Forest management affects the quality and availability of roost sites for forest-dwelling bats, but information on roost selection beyond the scale of individual forest stands is limited. We evaluated effects of topography (elevation, slope, and proximity of roads and streams), forest habitat class, and landscape patch configuration on selection of summer diurnal roosts by 6 species of forest-dwelling bats in a diverse forested landscape of the Ouachita Mountains, Arkansas, USA. Our objectives were to identify landscape attributes that potentially affect roost placement, determine whether commonalities exist among species in their response to landscape attributes, and evaluate the effects of scale. We modeled roost selection at 2 spatial scales (250- and 1,000-m radius around each roost). For each species, parameters included in models differed between the 2 scales, and there were no shared parameters for 2 species. Average coefficients of determination (R2) for small-scale models were generally higher than for large-scale models. Abundance of certain forest habitat classes were included more often than patch configuration or topography in differentiating roost from random locations, regardless of scale, and most species were more likely to roost in areas containing abundant thinned forest. Among topographic metrics, big brown bats (Eptesicus fuscus) were more likely to roost at higher elevations; roosts of big brown bats, northern long-eared bats (Myotis septentrionalis), and Seminole bats (Lasiurus seminolus) were influenced by slope; and big brown bats, evening bats (Nycticeius humeralis), and Seminole bats were more likely to roost closer to water than random. Northern long-eared bats and red bats (Lasiurus borealis) were more likely to roost closer to roads, whereas eastern pipistrelles (Perimyotis subflavus) were more likely to roost further from roads than random. Common parameters in most models included 1) positive associations with group selection (5 of 6 species) and thinned mature forest (4 species) at the small scale; 2) negative associations with unmanaged mixed pine–hardwood forest 50–99 years old at the large scale (4 species); 3) negative association with stands of immature pine 15–29 years old at the small scale (3 species); and 4) a positive association with largest patch index at the large scale (3 species). Our results suggest that, in a completely forested landscape, a variety of stand types, seral stages, and management conditions, varying in size and topographic location throughout the landscape, would likely provide the landscape components for roosting required to maintain a diverse community of forest bats in the Ouachita Mountains.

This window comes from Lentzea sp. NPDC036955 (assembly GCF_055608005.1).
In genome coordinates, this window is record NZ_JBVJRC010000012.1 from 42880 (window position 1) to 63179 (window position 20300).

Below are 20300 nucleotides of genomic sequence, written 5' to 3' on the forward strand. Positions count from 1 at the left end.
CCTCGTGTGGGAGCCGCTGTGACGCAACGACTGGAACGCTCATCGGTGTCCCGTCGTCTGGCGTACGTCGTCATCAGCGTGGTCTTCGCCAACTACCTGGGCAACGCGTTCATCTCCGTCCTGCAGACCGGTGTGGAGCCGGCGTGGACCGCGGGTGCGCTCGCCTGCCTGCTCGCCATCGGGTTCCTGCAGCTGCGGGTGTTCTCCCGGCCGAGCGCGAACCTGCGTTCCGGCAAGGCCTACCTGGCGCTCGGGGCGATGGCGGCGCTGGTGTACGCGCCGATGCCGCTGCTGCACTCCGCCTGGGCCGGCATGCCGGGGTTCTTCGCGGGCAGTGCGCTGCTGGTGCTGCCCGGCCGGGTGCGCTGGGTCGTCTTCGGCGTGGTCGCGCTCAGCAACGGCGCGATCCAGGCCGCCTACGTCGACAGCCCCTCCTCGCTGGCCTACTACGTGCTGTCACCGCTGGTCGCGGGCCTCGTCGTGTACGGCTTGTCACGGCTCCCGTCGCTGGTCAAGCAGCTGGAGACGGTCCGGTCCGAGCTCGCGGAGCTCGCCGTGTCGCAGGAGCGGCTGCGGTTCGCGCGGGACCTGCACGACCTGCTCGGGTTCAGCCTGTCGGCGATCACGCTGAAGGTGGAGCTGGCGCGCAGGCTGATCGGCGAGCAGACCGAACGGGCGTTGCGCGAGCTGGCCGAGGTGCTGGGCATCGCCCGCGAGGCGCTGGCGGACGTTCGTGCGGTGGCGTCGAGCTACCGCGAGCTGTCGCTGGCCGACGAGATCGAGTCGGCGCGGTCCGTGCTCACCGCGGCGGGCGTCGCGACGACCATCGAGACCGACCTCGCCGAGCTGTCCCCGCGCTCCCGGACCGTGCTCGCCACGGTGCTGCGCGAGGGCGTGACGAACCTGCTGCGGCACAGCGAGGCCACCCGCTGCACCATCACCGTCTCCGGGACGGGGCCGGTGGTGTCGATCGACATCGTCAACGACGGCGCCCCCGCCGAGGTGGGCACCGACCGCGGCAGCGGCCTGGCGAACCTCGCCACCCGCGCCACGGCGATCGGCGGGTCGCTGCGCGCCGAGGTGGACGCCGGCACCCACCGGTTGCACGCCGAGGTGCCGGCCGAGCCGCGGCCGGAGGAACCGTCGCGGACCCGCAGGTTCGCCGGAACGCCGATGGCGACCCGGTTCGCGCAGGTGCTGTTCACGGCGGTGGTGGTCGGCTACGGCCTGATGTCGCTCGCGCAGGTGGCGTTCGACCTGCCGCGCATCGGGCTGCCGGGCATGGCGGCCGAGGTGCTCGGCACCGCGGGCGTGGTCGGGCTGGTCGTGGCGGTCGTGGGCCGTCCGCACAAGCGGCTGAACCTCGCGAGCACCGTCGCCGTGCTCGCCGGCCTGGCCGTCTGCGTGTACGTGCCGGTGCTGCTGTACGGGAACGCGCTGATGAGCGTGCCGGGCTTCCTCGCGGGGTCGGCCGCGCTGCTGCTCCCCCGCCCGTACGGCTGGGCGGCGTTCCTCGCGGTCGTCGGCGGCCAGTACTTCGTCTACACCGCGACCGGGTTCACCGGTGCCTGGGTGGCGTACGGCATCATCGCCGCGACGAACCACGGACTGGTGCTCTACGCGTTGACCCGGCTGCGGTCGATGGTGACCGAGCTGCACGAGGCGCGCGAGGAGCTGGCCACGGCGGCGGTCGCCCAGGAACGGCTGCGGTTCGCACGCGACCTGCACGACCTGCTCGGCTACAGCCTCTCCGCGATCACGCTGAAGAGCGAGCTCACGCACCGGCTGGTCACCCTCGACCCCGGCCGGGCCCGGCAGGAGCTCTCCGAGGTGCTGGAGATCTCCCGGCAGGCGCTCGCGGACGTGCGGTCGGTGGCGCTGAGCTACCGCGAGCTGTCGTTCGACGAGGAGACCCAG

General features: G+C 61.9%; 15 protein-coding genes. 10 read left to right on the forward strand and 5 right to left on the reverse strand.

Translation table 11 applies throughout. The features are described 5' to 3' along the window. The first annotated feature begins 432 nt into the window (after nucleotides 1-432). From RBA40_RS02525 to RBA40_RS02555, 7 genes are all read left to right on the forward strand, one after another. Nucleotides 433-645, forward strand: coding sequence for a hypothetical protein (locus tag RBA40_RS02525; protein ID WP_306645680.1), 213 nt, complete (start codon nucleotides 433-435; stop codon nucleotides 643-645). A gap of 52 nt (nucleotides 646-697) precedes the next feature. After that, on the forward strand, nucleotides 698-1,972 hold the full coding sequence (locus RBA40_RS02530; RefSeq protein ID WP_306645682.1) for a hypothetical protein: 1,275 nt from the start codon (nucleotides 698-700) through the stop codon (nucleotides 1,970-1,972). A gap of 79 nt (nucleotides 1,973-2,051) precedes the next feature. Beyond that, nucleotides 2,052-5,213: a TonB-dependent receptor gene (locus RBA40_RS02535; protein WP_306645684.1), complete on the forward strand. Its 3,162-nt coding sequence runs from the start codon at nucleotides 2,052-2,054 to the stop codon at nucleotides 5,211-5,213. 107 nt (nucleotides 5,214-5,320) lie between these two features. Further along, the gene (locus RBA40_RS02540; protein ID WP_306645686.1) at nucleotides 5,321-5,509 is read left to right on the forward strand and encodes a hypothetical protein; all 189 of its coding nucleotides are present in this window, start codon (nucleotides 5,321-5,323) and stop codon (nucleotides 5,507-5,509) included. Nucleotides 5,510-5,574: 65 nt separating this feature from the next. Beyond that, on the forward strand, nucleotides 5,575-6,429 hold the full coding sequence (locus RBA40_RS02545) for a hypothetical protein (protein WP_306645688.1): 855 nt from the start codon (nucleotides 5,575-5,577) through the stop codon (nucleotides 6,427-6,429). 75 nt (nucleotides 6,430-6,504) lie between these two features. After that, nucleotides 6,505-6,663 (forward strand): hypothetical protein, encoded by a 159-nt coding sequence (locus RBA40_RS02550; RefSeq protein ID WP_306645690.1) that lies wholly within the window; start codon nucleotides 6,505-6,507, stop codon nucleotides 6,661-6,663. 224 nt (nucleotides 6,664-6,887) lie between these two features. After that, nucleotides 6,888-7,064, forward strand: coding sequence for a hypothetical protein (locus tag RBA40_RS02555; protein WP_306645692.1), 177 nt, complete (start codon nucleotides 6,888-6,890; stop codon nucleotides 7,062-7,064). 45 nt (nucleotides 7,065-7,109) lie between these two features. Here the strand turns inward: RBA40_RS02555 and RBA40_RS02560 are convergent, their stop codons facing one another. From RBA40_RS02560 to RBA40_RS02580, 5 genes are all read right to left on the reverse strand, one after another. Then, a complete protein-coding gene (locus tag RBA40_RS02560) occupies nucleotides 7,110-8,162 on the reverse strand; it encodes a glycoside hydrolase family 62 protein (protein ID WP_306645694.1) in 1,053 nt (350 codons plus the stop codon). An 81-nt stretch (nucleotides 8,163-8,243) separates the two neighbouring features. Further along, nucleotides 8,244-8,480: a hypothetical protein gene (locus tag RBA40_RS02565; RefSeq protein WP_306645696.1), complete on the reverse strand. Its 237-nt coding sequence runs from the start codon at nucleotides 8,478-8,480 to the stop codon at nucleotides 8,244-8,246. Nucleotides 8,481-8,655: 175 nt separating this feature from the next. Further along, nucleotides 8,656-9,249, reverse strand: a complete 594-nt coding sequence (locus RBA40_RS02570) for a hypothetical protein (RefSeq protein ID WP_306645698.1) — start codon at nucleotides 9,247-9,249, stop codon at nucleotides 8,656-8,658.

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Vol. 72 • No. 4